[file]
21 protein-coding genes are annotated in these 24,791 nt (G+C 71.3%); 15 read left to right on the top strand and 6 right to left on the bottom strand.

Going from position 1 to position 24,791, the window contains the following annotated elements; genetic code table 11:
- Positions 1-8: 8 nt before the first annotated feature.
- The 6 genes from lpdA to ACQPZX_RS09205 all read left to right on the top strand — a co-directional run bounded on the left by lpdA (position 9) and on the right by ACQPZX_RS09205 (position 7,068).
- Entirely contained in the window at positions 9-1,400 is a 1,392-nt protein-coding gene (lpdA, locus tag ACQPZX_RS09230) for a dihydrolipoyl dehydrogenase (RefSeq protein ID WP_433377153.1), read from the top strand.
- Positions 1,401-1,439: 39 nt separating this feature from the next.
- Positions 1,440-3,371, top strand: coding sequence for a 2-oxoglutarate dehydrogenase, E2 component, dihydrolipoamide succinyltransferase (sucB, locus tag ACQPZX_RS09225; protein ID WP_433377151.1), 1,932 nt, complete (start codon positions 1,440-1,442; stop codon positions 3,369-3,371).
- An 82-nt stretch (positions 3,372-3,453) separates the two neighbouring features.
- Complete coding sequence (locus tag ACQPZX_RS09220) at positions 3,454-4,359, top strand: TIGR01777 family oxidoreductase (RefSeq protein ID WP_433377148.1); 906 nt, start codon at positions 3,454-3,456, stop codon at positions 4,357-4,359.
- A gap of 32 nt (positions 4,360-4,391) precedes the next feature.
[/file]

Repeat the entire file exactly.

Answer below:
21 protein-coding genes are annotated in these 24,791 nt (G+C 71.3%); 15 read left to right on the top strand and 6 right to left on the bottom strand.

Going from position 1 to position 24,791, the window contains the following annotated elements; genetic code table 11:
- Positions 1-8: 8 nt before the first annotated feature.
- The 6 genes from lpdA to ACQPZX_RS09205 all read left to right on the top strand — a co-directional run bounded on the left by lpdA (position 9) and on the right by ACQPZX_RS09205 (position 7,068).
- Entirely contained in the window at positions 9-1,400 is a 1,392-nt protein-coding gene (lpdA, locus tag ACQPZX_RS09230) for a dihydrolipoyl dehydrogenase (RefSeq protein ID WP_433377153.1), read from the top strand.
- Positions 1,401-1,439: 39 nt separating this feature from the next.
- Positions 1,440-3,371, top strand: coding sequence for a 2-oxoglutarate dehydrogenase, E2 component, dihydrolipoamide succinyltransferase (sucB, locus tag ACQPZX_RS09225; protein ID WP_433377151.1), 1,932 nt, complete (start codon positions 1,440-1,442; stop codon positions 3,369-3,371).
- An 82-nt stretch (positions 3,372-3,453) separates the two neighbouring features.
- Complete coding sequence (locus tag ACQPZX_RS09220) at positions 3,454-4,359, top strand: TIGR01777 family oxidoreductase (RefSeq protein ID WP_433377148.1); 906 nt, start codon at positions 3,454-3,456, stop codon at positions 4,357-4,359.
- A gap of 32 nt (positions 4,360-4,391) precedes the next feature.